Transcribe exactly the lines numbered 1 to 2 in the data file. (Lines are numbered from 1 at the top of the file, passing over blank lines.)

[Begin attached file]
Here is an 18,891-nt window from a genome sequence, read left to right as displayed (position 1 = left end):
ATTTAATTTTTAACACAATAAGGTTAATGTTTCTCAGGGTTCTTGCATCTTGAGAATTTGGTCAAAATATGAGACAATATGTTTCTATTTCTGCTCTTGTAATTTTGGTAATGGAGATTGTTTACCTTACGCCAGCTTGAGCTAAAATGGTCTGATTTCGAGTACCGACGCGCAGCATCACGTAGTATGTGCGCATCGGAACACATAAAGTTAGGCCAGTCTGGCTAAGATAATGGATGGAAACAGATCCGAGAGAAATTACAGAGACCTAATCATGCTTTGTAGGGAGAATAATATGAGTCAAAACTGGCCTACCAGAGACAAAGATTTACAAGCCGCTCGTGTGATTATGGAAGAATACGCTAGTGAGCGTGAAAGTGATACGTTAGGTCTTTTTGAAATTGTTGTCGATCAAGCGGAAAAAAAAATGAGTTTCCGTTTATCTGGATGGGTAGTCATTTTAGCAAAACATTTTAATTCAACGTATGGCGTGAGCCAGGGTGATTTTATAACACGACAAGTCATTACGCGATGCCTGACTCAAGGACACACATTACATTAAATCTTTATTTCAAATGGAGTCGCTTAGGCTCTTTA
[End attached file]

Here is an 18,891-nt window from a genome sequence, read left to right as displayed (position 1 = left end):
ATTTAATTTTTAACACAATAAGGTTAATGTTTCTCAGGGTTCTTGCATCTTGAGAATTTGGTCAAAATATGAGACAATATGTTTCTATTTCTGCTCTTGTAATTTTGGTAATGGAGATTGTTTACCTTACGCCAGCTTGAGCTAAAATGGTCTGATTTCGAGTACCGACGCGCAGCATCACGTAGTATGTGCGCATCGGAACACATAAAGTTAGGCCAGTCTGGCTAAGATAATGGATGGAAACAGATCCGAGAGAAATTACAGAGACCTAATCATGCTTTGTAGGGAGAATAATATGAGTCAAAACTGGCCTACCAGAGACAAAGATTTACAAGCCGCTCGTGTGATTATGGAAGAATACGCTAGTGAGCGTGAAAGTGATACGTTAGGTCTTTTTGAAATTGTTGTCGATCAAGCGGAAAAAAAAATGAGTTTCCGTTTATCTGGATGGGTAGTCATTTTAGCAAAACATTTTAATTCAACGTATGGCGTGAGCCAGGGTGATTTTATAACACGACAAGTCATTACGCGATGCCTGACTCAAGGACACACATTACATTAAATCTTTATTTCAAATGGAGTCGCTTAGGCTCTTTA